The Biden administration on Monday announced a series of changes to the Paycheck Protection Program that are aimed at improving access to federal COVID-19 relief loans for small and minority-owned businesses.
The first change takes effect at 9 a.m. Wednesday when a 14-day exclusive application period opens for businesses and nonprofits with fewer than 20 employees. PPP applications already submitted by lenders will still be processed by the U.S. Small Business Administration.
A second revision aims to open more lending for sole proprietors, independent contractors and self-employed workers by revising the loan calculation formula and setting aside $1 billion for small businesses that don’t have employees and are located in low- and moderate-income areas.
Additional reforms eliminate restrictions on small business owners with prior non-fraud felony convictions and business owners who are delinquent on federal student loans from accessing PPP loans.
The additional reforms take effect next week as more guidance is issued, while the current loan application period expires on March 31.
“The SBA is a frontline agency working to create an inclusive economy, focused on reaching women-owned, minority-owned, low- and moderate-income, rural, and other underserved communities in meaningful ways. While reported data illustrates we have made real strides in ensuring these funds are reaching underserved communities, we believe we can still do better,” SBA Senior Advisor Michael Roth said in a statement.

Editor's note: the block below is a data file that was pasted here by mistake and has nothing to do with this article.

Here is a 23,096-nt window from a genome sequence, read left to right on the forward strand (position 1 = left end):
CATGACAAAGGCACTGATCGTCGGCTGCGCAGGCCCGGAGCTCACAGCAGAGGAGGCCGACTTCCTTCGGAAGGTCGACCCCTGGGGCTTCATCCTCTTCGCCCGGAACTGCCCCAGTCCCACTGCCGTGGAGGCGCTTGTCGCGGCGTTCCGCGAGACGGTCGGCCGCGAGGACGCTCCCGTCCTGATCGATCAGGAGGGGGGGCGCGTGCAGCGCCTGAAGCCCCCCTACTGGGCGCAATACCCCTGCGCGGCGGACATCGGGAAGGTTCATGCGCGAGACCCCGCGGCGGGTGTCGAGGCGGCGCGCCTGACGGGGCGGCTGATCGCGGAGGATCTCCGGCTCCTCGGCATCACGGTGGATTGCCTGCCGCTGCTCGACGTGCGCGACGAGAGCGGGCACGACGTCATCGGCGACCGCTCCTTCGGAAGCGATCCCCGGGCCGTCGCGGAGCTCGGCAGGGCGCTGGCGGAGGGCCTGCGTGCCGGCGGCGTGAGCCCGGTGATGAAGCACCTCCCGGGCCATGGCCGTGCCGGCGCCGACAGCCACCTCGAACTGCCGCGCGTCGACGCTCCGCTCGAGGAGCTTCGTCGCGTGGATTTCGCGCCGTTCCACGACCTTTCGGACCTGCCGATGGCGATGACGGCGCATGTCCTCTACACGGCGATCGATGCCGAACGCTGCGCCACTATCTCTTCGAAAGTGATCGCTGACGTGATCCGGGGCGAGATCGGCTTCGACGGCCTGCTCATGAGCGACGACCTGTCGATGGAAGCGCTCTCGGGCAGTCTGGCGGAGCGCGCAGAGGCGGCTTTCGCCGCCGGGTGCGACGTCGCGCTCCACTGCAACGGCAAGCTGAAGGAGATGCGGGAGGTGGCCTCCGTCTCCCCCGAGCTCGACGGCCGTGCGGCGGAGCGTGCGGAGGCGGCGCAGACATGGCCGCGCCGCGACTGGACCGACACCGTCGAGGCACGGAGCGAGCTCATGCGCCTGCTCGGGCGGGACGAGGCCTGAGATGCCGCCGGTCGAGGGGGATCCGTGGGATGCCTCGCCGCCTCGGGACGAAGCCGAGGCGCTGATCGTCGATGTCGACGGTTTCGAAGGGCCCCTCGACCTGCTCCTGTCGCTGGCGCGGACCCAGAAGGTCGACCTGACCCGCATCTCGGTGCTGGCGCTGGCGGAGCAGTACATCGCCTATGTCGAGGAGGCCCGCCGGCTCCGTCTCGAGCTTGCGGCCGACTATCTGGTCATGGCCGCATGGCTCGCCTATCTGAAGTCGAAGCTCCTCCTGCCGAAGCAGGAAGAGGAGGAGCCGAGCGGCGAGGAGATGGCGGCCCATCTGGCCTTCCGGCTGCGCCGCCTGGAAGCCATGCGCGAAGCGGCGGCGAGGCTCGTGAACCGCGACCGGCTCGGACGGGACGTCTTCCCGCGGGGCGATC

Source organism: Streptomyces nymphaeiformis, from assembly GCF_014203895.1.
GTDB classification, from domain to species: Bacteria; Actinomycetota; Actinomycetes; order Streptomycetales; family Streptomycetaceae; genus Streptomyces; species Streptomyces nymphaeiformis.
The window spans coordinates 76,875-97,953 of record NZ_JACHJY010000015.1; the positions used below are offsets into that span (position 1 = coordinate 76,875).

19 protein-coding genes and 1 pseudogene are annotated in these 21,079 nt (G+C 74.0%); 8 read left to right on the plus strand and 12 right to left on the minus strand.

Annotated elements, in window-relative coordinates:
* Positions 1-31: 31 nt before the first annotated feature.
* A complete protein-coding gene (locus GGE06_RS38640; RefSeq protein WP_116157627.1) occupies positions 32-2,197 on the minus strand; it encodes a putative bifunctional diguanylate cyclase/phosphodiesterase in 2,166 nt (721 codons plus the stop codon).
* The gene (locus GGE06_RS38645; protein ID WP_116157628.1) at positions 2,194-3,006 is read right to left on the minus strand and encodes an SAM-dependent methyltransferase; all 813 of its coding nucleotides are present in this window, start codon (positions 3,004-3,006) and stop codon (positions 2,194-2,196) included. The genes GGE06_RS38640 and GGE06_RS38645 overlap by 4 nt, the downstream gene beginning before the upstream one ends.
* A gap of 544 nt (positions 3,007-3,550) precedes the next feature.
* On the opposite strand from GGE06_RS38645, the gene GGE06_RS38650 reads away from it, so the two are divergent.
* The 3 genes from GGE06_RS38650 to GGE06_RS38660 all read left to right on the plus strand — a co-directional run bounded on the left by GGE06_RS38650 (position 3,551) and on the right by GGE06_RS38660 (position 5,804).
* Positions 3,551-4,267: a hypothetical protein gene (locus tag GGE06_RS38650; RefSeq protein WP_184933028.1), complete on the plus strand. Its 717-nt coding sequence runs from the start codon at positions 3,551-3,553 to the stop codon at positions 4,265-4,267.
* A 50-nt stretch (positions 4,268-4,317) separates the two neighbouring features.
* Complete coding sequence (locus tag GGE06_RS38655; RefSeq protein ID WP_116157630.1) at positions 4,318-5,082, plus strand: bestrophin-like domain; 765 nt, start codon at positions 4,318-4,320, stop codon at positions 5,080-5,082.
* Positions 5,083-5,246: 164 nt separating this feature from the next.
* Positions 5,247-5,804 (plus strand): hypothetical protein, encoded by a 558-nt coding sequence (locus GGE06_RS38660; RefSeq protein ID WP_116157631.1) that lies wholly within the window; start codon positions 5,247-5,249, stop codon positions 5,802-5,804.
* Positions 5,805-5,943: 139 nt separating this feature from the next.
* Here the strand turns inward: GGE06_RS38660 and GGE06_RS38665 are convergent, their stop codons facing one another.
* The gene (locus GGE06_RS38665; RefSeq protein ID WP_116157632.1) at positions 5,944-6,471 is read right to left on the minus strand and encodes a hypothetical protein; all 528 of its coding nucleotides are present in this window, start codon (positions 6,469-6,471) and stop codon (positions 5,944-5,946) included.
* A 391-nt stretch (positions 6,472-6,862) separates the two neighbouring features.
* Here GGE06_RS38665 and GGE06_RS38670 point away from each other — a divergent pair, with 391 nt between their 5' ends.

Small Business Association of Michigan President Brian Calley said he is particularly interested in the revisions that should open more funding for sole proprietors and independent contractors who may have been ineligible for funding in prior PPP rounds with payroll-tied loans.
“I’m hopeful that will make a big difference,” Calley said Monday during an SBAM member briefing.
The latest round of PPP funding opened last month following two separate loan periods in 2020. The SBA has approved more than 1.9 million loans in the latest round totaling more than $140 billion.
In Michigan, 51,097 loans totaling more than $4.7 billion have been approved as of Feb. 21. Nearly 72 percent of PPP loans this year were for less than $50,000.
The largest share of loan amounts — $25.4 billion, or 18 percent — have gone to “accommodation and food services” businesses, followed by the construction sector at $18.7 billion, according to the SBA.
News coverage in the small business section of MiBiz is made possible by advertising support from the Small Business Association of Michigan. SBAM is the statewide and state-based association that focuses solely on serving the needs of Michigan’s small business community. This advertisement has no effect on editorial consideration in MiBiz.